Media Release: Feed Central

Date: August 5, 2014


South Australian farmers win awards for top quality hay


Hay growers and balers from Bordertown, Kingston, Loxton, Burra, Wasleys and Jamestown have won state awards for their excellence in producing some of Australia’s best hay.


The Feed Central National Hay Quality Competition – the first in Australia for large-scale commercial hay producers – is giving more than $10,000 in prizes to reward growers who produce high quality hay.


The award winners were announced today by Feed Central during the Australian Fodder Industry Association (AFIA) National Fodder Conference in Adelaide.

A total of 753 lots weighing 180,000 tonnes were inspected during the competition which ran between September 1 last year and June 30. The average lot size was 240 tonnes.


Burra producer William Gebhardt from BS & W Pty Ltd had double success, winning both the best visual and best feed analysis awards for South Australian vetch.


The best Lucerne feed analysis award was shared by grower Mark Pridham of Bordertown and baler Rob Olsen of Kingston, while the best Lucerne visual appearance prize was awarded to Andrew Westbrook from West Hay in Loxton.


Chris Bretag from Jamestown won the title of best cereal visual appearance and the Selleck family from Wasleys had the best cereal feed analysis.


Feed Central Managing Director Tim Ford said the competition promoted the importance of good quality hay and recognised the excellent work of growers.


“This is the first time that large scale commercial hay producers have had an opportunity to compete on a national basis for recognition of their hard work and quality produce,” Mr Ford said.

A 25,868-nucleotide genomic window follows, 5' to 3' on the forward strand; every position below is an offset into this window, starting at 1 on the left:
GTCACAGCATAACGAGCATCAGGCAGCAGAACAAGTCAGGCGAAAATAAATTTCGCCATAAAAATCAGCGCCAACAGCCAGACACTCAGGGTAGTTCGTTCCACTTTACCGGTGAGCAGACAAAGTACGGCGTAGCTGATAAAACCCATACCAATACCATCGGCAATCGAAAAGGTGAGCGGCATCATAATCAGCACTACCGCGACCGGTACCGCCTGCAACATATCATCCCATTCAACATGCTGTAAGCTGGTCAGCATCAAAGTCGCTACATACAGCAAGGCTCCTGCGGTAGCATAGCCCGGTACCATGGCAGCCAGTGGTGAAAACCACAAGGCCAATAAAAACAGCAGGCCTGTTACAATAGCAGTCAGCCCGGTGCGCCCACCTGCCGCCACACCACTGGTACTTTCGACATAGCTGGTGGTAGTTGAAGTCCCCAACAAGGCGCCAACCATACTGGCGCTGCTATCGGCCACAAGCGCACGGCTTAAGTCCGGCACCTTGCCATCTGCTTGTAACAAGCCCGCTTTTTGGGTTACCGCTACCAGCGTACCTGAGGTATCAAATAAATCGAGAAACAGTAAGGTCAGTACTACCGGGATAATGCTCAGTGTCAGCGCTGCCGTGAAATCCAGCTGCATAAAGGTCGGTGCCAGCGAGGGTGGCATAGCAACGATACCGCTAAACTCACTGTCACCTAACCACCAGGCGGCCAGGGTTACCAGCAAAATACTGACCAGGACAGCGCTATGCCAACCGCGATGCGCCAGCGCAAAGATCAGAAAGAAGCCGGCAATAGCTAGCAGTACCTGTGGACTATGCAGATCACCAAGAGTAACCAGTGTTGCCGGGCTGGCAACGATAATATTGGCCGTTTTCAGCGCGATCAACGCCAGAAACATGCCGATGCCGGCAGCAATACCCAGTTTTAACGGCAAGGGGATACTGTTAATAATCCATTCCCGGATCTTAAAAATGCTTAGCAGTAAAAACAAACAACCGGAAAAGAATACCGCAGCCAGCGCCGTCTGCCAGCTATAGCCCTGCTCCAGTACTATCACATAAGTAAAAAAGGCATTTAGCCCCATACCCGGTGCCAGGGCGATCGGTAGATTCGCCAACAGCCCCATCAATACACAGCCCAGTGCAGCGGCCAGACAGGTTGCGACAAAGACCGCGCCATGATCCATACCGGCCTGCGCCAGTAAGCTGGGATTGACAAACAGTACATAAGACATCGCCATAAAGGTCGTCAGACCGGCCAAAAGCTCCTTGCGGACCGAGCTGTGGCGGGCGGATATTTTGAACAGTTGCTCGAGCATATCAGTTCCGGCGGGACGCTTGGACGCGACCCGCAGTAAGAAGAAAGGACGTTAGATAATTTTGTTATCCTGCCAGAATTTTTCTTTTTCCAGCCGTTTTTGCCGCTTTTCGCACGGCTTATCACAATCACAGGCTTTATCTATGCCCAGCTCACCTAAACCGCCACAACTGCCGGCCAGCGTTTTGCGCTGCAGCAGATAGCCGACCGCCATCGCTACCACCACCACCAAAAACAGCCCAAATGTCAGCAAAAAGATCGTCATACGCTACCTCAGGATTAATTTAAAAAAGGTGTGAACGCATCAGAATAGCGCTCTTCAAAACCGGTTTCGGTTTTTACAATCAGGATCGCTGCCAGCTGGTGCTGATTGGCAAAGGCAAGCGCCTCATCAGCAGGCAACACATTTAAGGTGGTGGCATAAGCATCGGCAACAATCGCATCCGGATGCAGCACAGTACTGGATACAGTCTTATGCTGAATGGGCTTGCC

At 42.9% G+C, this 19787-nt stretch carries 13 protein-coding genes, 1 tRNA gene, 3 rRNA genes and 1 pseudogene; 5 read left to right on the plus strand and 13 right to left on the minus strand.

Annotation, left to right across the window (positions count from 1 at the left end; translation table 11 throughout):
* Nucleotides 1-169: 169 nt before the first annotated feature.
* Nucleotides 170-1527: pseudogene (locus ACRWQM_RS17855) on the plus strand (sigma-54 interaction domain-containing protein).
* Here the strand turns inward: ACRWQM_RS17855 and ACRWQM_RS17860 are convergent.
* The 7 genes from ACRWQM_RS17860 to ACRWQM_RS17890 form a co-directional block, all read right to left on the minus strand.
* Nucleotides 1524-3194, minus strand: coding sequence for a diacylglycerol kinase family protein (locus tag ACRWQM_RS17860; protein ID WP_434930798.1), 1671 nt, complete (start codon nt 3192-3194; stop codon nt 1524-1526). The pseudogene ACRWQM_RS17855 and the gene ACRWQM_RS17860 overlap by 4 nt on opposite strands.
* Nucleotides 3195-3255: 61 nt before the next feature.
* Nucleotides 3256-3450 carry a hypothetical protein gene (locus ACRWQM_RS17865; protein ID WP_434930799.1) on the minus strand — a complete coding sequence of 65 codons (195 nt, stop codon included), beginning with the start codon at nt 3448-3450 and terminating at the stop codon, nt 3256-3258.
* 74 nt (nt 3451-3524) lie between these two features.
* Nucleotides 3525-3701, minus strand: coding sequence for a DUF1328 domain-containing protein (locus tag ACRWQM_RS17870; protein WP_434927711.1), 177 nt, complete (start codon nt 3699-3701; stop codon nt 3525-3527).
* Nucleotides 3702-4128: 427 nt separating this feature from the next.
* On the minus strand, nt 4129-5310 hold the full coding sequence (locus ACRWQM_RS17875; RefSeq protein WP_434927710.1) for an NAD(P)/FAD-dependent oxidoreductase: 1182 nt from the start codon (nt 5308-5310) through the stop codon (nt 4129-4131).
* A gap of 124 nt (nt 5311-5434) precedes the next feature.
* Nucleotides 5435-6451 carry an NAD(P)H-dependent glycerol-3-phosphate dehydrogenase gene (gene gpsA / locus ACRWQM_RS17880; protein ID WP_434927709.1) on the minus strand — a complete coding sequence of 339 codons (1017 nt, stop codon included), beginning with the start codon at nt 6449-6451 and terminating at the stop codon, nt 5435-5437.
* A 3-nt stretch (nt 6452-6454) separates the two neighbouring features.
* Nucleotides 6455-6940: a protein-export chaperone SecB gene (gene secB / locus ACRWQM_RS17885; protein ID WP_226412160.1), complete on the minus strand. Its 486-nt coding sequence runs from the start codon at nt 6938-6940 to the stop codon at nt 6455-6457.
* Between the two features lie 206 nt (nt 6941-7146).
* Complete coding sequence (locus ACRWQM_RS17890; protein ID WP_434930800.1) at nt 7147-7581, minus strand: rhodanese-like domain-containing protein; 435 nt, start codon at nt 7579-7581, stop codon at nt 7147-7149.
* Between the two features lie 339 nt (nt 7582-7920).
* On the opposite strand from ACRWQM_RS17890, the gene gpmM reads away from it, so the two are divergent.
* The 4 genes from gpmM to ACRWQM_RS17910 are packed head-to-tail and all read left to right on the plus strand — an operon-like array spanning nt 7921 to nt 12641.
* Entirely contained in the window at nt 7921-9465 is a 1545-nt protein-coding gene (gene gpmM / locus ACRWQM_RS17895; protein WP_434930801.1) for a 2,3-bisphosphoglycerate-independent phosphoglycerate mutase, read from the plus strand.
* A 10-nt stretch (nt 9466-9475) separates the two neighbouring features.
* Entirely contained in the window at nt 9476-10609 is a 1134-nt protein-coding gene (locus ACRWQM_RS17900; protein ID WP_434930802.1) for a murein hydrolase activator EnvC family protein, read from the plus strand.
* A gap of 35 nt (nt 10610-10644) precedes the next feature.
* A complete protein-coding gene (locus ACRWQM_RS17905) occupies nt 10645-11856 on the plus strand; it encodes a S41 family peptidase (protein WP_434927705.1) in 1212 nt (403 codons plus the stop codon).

Mr Ford said the inaugural competition attracted top quality entries. “Overall we had a good dry spring and hot dry summer nationwide which resulted in good quality hay being available,” he said.


All hay submitted to the Feed Central hay inspection system is automatically entered in the competition and assessed for visual appearance and feed content.


Hay that looks the colour of a $100 note will be well graded on visual appearance, while high metabolisable energy (ME) and protein will result in a good feed test. A minimum of 10 ME is considered exceptional hay.


Mr Ford said more growers were recognising the value of producing good quality hay.


“The fodder industry is big business and there can be a significant price difference between getting it right and getting it wrong,” he said.


“High quality hay means more money for a supplier and better outcomes for end users,” he said. “For example, what a dairy farmer feeds today directly impacts the amount of milk they produce tomorrow.”


Feed Central provides hay certification and marketing services to a national client base and has marketed and sold more than 100,000 tonnes of quality assured hay in the past 12 months.

For comment: Tim Ford, Feed Central 07 4630 4899 or 0429 309 256 For winner contacts: Rick Bayne, Mediamasters, 0418 140489